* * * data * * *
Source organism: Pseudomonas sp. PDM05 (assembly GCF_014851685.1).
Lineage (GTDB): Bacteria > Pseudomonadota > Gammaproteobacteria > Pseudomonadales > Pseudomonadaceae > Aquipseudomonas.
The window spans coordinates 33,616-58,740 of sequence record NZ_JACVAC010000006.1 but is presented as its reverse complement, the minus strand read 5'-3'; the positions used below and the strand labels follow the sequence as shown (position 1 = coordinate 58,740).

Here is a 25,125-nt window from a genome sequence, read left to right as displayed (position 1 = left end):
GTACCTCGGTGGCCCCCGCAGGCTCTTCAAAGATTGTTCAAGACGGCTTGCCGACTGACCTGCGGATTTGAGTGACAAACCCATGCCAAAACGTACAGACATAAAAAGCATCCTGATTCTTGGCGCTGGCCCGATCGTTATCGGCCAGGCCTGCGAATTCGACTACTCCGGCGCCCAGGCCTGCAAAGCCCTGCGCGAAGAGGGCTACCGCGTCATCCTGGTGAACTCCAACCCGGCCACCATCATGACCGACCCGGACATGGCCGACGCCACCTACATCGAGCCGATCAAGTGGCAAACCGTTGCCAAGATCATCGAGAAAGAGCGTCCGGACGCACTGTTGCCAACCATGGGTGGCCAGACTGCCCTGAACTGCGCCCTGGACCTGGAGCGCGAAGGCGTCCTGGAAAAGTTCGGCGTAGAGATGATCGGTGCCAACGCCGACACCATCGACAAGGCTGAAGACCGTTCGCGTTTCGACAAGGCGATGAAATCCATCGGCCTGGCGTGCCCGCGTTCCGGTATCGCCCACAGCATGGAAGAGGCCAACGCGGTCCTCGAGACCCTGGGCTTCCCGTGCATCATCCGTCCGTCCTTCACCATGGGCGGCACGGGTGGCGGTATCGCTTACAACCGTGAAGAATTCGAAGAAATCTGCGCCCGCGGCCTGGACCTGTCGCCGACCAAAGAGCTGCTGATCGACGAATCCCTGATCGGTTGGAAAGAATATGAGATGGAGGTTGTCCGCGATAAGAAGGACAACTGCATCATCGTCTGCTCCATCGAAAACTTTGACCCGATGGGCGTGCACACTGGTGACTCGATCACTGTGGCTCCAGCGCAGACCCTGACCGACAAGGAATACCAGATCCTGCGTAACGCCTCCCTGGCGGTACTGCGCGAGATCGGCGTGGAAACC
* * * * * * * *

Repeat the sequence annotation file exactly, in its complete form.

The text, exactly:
Source organism: Pseudomonas sp. PDM05 (assembly GCF_014851685.1).
Lineage (GTDB): Bacteria > Pseudomonadota > Gammaproteobacteria > Pseudomonadales > Pseudomonadaceae > Aquipseudomonas.
The window spans coordinates 33,616-58,740 of sequence record NZ_JACVAC010000006.1 but is presented as its reverse complement, the minus strand read 5'-3'; the positions used below and the strand labels follow the sequence as shown (position 1 = coordinate 58,740).

Here is a 25,125-nt window from a genome sequence, read left to right as displayed (position 1 = left end):
GTACCTCGGTGGCCCCCGCAGGCTCTTCAAAGATTGTTCAAGACGGCTTGCCGACTGACCTGCGGATTTGAGTGACAAACCCATGCCAAAACGTACAGACATAAAAAGCATCCTGATTCTTGGCGCTGGCCCGATCGTTATCGGCCAGGCCTGCGAATTCGACTACTCCGGCGCCCAGGCCTGCAAAGCCCTGCGCGAAGAGGGCTACCGCGTCATCCTGGTGAACTCCAACCCGGCCACCATCATGACCGACCCGGACATGGCCGACGCCACCTACATCGAGCCGATCAAGTGGCAAACCGTTGCCAAGATCATCGAGAAAGAGCGTCCGGACGCACTGTTGCCAACCATGGGTGGCCAGACTGCCCTGAACTGCGCCCTGGACCTGGAGCGCGAAGGCGTCCTGGAAAAGTTCGGCGTAGAGATGATCGGTGCCAACGCCGACACCATCGACAAGGCTGAAGACCGTTCGCGTTTCGACAAGGCGATGAAATCCATCGGCCTGGCGTGCCCGCGTTCCGGTATCGCCCACAGCATGGAAGAGGCCAACGCGGTCCTCGAGACCCTGGGCTTCCCGTGCATCATCCGTCCGTCCTTCACCATGGGCGGCACGGGTGGCGGTATCGCTTACAACCGTGAAGAATTCGAAGAAATCTGCGCCCGCGGCCTGGACCTGTCGCCGACCAAAGAGCTGCTGATCGACGAATCCCTGATCGGTTGGAAAGAATATGAGATGGAGGTTGTCCGCGATAAGAAGGACAACTGCATCATCGTCTGCTCCATCGAAAACTTTGACCCGATGGGCGTGCACACTGGTGACTCGATCACTGTGGCTCCAGCGCAGACCCTGACCGACAAGGAATACCAGATCCTGCGTAACGCCTCCCTGGCGGTACTGCGCGAGATCGGCGTGGAAACC